How does an airplane fly?


by ProgressNation
Tags: airplane
boneh3ad
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#127
Jul2-13, 02:26 PM
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Quote Quote by rcgldr View Post
I had the impression that an adverse pressure gradient usually (but not always) triggers a transition to turbulent flow (assuming turbulent flow hasn't already begun due to other factors).
Like I said, it is a related pair of phenomena but not one in the same. At the risk of digging too deep into this topic, I will try and clarify fairly succinctly here what I mean. As an example, the boundary layer on a flat plate will transition to turbulence without the action of an adverse pressure gradient. Boundary layers are essentially very complicated, nonlinear dynamical systems, in many ways like a mass-spring-damper system, only more complicated, and instead of being governed by Hooke's Law and some damping, they are governed by the Navier-Stokes equations.

Much like their simpler counterparts, they have various instability modes that can grow and eventually get large enough to transition to turbulence. It turns out on a flat plate, the instability mode that leads to turbulence is a streamwise wave called a Tollmien-Schlichting wave. On a flat plate, these will eventually grow large enough to transition to turbulence. As it also happens, they are dominant on a 2-D wing. They are also remarkably unstable to an adverse pressure gradient, so when you get farther downstream on a wing and they encounter the adverse pressure gradient, they grow much faster than usual and it leads to early transition. They don't need the adverse pressure gradient in order to cause transition, but the adverse pressure gradient does speed the process along. In this case, your understanding is correct.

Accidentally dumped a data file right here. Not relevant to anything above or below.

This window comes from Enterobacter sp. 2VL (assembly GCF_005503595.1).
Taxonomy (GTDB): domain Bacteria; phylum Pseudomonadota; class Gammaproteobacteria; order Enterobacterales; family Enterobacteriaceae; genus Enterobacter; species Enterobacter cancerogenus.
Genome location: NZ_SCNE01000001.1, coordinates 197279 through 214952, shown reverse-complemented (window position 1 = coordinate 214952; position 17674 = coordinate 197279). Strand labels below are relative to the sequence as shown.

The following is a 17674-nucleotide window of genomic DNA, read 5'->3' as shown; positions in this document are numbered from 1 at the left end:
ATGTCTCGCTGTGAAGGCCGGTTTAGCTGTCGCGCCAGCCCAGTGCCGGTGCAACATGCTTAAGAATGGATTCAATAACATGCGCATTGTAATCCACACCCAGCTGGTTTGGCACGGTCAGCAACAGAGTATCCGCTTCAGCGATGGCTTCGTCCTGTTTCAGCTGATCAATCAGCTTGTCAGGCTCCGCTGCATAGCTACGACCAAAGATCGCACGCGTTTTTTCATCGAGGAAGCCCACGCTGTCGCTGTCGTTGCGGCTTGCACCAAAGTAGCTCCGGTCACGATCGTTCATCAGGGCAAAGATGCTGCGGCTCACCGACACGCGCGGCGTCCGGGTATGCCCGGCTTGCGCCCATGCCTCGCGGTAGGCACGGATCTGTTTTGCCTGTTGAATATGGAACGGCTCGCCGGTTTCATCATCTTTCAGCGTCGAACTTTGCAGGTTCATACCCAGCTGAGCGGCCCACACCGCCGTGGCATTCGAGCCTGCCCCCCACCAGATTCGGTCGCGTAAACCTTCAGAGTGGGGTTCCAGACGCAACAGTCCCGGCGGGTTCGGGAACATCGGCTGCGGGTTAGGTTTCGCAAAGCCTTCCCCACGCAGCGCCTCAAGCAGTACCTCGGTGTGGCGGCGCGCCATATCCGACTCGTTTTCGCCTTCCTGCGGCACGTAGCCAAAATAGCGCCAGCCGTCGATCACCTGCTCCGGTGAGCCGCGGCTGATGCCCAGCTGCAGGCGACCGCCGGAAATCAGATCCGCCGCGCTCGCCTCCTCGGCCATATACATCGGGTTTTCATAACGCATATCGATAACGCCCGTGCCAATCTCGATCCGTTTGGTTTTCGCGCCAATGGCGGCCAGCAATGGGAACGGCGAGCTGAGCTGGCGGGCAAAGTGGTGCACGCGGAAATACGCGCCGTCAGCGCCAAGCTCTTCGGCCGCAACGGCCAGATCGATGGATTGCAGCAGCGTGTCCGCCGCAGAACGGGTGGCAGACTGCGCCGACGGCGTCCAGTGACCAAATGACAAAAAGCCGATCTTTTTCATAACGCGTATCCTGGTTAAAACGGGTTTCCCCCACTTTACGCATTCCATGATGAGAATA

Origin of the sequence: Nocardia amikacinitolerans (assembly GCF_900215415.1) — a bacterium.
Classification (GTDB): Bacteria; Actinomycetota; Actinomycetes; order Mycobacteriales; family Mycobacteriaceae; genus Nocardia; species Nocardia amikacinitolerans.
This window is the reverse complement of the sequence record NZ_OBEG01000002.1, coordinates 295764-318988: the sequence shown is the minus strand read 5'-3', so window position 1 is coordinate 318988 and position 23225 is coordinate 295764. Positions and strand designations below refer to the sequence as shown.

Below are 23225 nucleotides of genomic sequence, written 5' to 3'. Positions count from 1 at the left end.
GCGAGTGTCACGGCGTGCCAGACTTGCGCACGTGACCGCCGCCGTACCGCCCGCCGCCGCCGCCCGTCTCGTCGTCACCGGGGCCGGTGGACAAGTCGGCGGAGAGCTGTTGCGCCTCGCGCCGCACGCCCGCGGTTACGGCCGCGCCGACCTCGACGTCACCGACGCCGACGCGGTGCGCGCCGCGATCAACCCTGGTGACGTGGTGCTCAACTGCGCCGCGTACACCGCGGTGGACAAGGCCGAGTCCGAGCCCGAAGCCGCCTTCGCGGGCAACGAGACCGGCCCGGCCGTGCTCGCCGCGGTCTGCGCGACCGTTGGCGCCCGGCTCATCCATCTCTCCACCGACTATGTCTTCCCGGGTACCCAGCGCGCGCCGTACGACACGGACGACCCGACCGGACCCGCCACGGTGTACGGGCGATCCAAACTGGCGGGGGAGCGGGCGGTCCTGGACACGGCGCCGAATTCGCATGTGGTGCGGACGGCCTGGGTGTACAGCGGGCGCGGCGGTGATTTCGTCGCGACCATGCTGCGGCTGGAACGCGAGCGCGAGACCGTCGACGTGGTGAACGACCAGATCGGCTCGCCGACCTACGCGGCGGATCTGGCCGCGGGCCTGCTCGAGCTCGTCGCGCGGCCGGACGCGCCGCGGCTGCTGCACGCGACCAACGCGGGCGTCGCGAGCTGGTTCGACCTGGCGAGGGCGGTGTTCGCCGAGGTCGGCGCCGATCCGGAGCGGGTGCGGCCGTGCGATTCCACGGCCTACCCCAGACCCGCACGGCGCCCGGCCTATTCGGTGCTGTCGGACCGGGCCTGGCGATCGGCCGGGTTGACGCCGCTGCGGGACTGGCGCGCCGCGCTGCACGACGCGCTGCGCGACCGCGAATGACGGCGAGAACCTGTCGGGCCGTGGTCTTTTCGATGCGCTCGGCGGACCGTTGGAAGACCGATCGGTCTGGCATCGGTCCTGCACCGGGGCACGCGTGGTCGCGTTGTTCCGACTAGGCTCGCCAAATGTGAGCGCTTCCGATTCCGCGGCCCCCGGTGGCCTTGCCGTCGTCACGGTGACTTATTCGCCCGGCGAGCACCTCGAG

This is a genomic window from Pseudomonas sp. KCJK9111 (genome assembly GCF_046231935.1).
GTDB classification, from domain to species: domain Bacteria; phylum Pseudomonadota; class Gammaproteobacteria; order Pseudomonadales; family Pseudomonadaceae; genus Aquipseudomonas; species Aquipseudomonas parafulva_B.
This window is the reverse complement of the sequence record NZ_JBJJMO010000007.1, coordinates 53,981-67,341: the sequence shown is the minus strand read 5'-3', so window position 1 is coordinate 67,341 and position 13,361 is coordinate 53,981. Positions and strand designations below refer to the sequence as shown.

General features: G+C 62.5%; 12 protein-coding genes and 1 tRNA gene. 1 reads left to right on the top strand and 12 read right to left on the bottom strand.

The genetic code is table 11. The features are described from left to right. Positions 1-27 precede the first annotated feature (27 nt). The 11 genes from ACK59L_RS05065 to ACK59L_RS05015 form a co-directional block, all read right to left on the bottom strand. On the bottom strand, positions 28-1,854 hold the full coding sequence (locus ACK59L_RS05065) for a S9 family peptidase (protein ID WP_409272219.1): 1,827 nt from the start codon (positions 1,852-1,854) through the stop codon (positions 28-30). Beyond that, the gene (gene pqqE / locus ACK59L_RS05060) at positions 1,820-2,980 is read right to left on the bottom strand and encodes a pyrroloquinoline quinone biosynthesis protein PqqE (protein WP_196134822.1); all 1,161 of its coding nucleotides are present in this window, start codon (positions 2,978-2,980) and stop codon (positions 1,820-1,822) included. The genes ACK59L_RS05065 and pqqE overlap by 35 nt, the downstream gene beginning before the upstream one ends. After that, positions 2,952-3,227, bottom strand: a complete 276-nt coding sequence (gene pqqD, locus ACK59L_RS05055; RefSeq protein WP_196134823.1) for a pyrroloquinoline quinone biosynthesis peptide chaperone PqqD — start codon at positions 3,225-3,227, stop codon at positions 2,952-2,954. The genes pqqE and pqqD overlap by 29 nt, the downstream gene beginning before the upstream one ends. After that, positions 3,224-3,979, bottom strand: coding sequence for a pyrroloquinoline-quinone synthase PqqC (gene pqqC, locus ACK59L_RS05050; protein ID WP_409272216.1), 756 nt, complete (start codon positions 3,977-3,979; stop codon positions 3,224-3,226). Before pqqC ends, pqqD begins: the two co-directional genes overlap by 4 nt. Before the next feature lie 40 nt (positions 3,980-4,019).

For a swept wing, Tollmien-Schlichting waves exist but are not dominant. In those situations, you have what is called the crossflow instability that dominates. That instability, it turns out, is actually made more stable by an adverse pressure gradient. However, on most practical swept wings in service, it transitions well before the adverse pressure gradient occurs anyway. In other words, most commonly-used swept wings actually transition independently of the adverse pressure gradient, and the pressure gradient itself would actually delay the transition somewhat.

Quote Quote by rcgldr View Post
I thought that the streamlines ending and beginning were an issue for profile drag (the "partly" part), like a bus traveling down a highway, where the stagnation zones front and rear do not have the smae pressure, and most of the profile drag is usually due to the lower pressure aft of an object (depending on the shape).
That's true enough, but that only occurs on an airfoil when you have separation. Otherwise there is no issue of the streamlines not meeting up neatly. On a bus, you have that massive separation.
sophiecentaur
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#128
Jul3-13, 12:23 PM
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Quote Quote by Traz 0 View Post
Silly flight school. They wanted us to understand aerodynamics. Lol

Also, that wing cross-section diagram posted a few entries ago does show "normal force" as acting perpendicular to the chord line, which IS as I was taught. And, so, again my initial question: Is this still considered the proper model for diagramming wing function? Or is it a rough approximation that's good enough for government work?
I think so. They can hardly expect a specialist flier to be a specialist Physicist at the same time (or vice versa ).
The meaning of the word 'understanding' is very wooly. I am sure that the flight school course didn't require you to do more than be 'comfortable' with the techinical stuff at a reasonable level. What they told you would probably not have been sufficient for you to have designed a wing, for example.


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